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Tony Gentile

Mike, you rock - thanks for the heads-up on this... something I've been talking to NFLX about for 2+ years. Glad to see it finally happen.



I think this conference we saw an energized and more enthusiastic CEO who's seeing some a lighter future. I found it humorous that they now call the price increase the "1 Billion dollar market cap mistake". I feel their pain (with my own savings unfortunately). Incidentally, I don't agree with the 18$ price or the 22$ price. 20$ is better IMO, or possibly lower if they drop "unlimited" from the plans.

Other interesting notes:
1) Netflix expects Amazon to launch UK operation first on account of 1 shipping center covers the whole country. This is expected to come soon.
2) Netflix staked a new target in the ground, which was to grow by more subscribers then any competitor next year.
3) Hints that competition has opened the innovation floodgates.
4) The new friends system is FUN! It was funny to hear how he said that.
5) Minimization of the impact of the postage increase.
6) Reed stated that by being early to the market, Netflix has already picked up the easy to please customers who are naturally satisfied with the model, and that competition in comparison will have a harder to please subscriber base.

I AGREE WITH #6 FULLY. Plan limits would amplify the effect by sending the wolves to the clover patches of our inexperienced and distraught fluffy bunny competitors. The buffet model is an abusable, inequitable system and doomed for collapse. When 1 company switches to limits, the rest will be forced to follow (eventually and with pain but still hesitation). The mental assumption that online rental functions best with an unlimited clause is an example of groupthink that will be shattered. Or maybe not, in which case it'll probably never be provable that I'm wrong and I'll hide under that umbrella forever. muhahahaha.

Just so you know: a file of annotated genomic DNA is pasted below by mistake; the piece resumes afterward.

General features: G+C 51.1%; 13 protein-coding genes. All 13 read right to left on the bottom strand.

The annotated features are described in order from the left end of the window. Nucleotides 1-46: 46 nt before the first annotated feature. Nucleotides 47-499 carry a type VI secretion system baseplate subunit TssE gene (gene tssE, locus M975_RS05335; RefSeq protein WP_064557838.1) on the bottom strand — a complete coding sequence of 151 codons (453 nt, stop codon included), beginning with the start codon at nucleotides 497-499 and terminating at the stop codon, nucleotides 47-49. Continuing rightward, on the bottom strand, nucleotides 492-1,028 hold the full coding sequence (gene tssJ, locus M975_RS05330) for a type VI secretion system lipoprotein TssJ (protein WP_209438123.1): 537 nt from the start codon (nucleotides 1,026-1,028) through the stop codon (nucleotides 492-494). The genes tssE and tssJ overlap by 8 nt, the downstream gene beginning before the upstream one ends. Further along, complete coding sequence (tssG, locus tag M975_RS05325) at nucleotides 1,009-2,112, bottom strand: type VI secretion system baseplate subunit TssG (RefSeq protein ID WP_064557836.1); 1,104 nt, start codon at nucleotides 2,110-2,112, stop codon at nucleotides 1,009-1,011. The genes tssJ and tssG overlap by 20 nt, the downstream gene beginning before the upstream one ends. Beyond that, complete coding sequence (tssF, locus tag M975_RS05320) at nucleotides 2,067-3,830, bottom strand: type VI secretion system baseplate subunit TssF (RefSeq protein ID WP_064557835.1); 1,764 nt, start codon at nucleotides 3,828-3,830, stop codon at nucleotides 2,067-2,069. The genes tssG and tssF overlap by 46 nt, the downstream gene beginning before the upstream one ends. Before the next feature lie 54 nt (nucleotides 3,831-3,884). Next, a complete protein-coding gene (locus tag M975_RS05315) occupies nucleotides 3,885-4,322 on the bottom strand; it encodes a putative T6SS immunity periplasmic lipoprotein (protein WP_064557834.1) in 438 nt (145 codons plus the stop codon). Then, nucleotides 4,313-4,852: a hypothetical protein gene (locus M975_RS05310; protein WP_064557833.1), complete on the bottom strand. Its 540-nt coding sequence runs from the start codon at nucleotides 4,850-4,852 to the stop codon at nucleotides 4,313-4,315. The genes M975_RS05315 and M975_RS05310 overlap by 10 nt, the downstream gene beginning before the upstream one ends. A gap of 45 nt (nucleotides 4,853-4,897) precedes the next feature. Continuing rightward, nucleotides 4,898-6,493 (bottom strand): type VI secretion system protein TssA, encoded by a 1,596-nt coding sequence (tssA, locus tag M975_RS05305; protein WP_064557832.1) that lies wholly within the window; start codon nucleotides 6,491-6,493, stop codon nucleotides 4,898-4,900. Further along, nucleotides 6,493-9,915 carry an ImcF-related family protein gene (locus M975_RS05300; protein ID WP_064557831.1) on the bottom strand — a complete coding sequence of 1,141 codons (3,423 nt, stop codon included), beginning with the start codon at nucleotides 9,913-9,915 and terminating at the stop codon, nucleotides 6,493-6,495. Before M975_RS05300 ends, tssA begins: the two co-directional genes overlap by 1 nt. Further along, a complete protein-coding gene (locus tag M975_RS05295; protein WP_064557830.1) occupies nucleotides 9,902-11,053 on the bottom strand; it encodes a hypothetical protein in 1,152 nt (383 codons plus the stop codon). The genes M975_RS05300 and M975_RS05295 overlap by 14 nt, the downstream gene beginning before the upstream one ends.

If NFLX has picked out the easy-to-lease customers, what are they going to do with the rest of the 8 million or so customers they are aiming for?
I see airlines engaged in a fight to death. No reason why the same cannot continue in video rental.


Please explain your point. The airline industry is a book in itself. I know they dropped prices in the 80s or so and saw massive increases in ticket sales. Profits have been a struggle for all but a few of the newer boutique airlines, but it is my understand that SouthWest and others have benefited primarily from cost-structure advantages.

I find it hard to find a relevant lesson about pricing to be taken from the airlines. But I'm interested to hear one.


I think even southwest is having trouble now. My point is that with airlines, if one entity wants to come up for air by raising the price even marginally, you'd think everyone would breathe a sigh of relief and go along. Not so. That particular airlines rescinds the fees after a few days when others don't follow. You'd think businesses would act according to some obvious logic but that doesn't seem to be the case.

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